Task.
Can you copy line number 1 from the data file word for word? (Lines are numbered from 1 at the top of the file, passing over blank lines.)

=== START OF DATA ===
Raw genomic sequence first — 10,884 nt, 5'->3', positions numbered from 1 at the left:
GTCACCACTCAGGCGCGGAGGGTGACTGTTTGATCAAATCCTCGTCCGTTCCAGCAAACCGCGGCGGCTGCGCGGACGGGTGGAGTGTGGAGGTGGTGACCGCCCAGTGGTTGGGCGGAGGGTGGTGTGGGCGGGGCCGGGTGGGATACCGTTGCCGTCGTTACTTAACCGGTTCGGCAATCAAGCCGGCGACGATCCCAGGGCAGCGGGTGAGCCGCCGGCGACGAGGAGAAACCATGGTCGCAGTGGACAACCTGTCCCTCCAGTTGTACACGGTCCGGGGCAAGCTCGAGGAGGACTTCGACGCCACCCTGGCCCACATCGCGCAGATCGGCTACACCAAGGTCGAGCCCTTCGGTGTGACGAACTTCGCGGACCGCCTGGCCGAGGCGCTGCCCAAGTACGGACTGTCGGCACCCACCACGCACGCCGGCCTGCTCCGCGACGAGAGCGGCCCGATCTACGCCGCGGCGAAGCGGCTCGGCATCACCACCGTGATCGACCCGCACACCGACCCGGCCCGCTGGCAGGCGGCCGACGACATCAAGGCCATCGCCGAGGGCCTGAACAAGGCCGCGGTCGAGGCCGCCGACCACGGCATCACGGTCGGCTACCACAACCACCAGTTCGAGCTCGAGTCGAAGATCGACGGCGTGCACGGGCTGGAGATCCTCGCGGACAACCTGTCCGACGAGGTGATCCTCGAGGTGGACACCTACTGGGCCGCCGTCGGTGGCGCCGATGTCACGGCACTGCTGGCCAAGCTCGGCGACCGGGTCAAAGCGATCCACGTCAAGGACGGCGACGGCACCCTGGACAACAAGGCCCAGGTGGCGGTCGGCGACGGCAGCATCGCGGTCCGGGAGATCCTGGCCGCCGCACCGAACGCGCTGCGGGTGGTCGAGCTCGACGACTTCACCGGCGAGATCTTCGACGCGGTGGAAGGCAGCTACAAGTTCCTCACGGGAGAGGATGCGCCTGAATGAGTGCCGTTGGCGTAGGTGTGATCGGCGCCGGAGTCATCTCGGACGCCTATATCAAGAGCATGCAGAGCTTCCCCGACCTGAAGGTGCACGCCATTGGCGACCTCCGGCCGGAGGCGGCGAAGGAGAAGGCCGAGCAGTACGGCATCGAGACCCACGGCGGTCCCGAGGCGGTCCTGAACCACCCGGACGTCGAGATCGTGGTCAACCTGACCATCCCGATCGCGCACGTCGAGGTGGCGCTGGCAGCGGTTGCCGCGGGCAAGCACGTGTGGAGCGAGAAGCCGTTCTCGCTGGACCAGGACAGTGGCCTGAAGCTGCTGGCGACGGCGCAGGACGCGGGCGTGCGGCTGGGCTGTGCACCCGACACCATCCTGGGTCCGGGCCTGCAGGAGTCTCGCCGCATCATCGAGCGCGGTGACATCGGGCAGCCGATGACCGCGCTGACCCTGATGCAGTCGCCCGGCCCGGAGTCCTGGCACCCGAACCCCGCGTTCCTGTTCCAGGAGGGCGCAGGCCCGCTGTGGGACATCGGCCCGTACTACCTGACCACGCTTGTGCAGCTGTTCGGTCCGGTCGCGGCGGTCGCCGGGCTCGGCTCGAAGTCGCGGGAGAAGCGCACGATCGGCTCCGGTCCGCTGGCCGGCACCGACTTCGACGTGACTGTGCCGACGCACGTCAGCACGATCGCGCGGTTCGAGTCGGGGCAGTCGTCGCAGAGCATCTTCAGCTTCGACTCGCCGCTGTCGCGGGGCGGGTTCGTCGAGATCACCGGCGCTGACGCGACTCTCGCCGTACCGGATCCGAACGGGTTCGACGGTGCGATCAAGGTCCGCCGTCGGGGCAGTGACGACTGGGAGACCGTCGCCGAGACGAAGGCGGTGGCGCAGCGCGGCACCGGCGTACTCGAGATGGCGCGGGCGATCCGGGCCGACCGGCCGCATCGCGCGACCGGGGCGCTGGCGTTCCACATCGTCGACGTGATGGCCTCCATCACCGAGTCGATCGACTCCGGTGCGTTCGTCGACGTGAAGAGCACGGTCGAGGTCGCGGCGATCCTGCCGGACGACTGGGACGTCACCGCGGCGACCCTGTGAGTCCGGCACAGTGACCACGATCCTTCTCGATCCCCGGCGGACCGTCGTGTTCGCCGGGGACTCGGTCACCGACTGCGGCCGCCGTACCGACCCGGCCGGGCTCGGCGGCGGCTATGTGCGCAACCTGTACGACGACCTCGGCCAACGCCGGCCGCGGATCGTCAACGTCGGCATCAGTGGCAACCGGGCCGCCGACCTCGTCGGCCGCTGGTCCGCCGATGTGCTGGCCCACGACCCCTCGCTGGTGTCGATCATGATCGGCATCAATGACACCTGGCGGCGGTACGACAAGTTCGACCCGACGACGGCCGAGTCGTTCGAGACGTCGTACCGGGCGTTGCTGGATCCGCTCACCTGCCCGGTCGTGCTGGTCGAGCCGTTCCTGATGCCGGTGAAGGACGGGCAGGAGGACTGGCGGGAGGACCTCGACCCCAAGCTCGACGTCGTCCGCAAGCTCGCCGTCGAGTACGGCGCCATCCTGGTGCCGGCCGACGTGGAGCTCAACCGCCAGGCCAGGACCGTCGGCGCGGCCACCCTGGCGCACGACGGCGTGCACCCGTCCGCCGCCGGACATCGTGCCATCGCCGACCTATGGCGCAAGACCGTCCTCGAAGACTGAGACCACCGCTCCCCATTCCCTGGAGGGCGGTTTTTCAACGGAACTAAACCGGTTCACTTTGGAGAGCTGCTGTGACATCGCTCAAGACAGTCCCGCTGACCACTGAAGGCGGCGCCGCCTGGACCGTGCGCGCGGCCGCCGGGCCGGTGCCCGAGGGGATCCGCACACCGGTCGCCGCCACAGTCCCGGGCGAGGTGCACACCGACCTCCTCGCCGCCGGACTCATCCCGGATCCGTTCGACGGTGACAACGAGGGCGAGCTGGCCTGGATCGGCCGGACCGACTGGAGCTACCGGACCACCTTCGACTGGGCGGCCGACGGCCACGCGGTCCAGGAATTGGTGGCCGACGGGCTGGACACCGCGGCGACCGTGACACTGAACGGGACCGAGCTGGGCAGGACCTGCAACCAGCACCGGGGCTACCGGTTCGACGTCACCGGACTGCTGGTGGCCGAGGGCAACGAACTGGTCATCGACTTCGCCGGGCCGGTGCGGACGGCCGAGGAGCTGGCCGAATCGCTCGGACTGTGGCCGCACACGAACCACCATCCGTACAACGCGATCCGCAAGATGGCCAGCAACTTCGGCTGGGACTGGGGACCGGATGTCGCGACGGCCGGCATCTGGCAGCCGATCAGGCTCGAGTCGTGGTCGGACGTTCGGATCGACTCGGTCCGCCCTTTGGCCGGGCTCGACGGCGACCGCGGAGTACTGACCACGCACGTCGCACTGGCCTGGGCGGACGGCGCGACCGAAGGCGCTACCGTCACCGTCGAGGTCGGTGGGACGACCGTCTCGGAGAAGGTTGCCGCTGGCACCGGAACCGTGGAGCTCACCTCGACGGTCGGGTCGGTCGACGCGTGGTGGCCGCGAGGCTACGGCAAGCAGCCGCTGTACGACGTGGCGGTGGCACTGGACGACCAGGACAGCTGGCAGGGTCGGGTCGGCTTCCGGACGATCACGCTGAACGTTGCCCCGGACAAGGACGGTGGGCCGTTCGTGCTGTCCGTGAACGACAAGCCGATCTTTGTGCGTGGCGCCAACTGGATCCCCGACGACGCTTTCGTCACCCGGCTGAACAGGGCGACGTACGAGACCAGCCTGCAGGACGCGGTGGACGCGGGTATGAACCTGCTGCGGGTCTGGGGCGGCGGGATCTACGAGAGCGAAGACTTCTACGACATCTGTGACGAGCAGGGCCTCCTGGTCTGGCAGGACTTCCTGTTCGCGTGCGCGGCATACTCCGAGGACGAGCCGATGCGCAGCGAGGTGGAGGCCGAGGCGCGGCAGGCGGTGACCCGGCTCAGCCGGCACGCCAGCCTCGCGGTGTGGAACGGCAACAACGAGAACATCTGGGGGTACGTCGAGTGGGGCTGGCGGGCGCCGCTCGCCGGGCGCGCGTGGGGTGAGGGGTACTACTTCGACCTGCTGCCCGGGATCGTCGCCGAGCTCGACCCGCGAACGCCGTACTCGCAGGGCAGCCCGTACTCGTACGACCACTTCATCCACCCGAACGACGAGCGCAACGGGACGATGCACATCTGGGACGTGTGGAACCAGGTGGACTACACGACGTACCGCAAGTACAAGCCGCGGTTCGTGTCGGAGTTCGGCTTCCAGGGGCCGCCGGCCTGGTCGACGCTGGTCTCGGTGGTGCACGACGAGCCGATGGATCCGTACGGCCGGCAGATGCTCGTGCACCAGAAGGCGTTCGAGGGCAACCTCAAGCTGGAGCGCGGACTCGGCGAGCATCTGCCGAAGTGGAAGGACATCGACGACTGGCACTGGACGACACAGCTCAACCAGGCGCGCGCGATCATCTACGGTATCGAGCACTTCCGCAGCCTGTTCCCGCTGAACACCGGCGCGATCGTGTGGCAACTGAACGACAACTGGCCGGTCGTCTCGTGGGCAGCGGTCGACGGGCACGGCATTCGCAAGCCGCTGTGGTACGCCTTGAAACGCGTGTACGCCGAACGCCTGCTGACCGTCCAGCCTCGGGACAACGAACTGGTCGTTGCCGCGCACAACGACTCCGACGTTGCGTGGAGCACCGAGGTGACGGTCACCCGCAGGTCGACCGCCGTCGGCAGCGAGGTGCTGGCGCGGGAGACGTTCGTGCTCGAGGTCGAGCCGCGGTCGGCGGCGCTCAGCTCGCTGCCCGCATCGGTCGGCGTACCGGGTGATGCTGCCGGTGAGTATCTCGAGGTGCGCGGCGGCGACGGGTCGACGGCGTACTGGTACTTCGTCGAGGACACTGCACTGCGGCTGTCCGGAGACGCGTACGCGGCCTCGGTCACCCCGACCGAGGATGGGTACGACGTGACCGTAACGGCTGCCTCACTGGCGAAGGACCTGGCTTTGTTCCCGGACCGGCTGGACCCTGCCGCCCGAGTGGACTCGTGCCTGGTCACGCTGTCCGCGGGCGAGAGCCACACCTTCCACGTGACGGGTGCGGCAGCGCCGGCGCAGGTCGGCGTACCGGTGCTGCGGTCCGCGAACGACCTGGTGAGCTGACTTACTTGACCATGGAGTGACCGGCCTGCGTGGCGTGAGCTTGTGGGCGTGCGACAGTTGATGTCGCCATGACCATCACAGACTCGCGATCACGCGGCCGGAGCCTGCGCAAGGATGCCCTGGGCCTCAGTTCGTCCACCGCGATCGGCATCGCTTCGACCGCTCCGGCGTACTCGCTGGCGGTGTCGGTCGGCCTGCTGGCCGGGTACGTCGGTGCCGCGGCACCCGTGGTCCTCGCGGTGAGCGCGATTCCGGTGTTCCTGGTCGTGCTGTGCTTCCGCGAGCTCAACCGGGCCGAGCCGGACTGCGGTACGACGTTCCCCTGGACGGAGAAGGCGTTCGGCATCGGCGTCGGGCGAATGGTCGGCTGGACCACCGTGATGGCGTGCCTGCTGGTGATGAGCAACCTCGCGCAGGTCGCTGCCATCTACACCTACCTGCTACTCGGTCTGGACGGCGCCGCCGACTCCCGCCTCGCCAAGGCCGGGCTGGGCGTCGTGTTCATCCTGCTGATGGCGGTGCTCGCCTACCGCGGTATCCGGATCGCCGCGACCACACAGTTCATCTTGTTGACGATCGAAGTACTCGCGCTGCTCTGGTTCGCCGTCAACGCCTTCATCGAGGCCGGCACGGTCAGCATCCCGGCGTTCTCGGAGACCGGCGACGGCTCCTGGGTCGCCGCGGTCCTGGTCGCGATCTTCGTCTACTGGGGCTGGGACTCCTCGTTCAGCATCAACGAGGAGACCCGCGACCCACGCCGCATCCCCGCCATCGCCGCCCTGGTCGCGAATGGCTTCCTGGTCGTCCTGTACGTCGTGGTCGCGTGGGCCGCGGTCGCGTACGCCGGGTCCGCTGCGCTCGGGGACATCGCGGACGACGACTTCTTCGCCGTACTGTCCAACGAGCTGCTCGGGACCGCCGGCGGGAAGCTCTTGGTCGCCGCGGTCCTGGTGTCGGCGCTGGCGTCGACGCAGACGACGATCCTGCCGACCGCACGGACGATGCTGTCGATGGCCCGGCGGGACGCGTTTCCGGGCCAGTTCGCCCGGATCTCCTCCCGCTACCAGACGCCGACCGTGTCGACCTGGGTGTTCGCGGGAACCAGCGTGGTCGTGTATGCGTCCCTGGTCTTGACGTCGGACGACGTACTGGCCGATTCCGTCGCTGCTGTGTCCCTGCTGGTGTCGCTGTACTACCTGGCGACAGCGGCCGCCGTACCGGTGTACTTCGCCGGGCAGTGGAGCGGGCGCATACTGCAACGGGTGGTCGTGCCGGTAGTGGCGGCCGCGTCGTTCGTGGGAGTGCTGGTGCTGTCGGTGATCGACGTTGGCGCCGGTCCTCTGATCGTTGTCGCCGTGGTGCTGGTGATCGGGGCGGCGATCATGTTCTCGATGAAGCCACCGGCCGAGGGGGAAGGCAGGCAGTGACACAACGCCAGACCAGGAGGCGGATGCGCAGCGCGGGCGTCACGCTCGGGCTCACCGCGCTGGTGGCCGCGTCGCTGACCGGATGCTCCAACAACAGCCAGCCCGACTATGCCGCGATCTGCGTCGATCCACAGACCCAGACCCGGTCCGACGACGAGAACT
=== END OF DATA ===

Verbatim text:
Raw genomic sequence first — 10,884 nt, 5'->3', positions numbered from 1 at the left: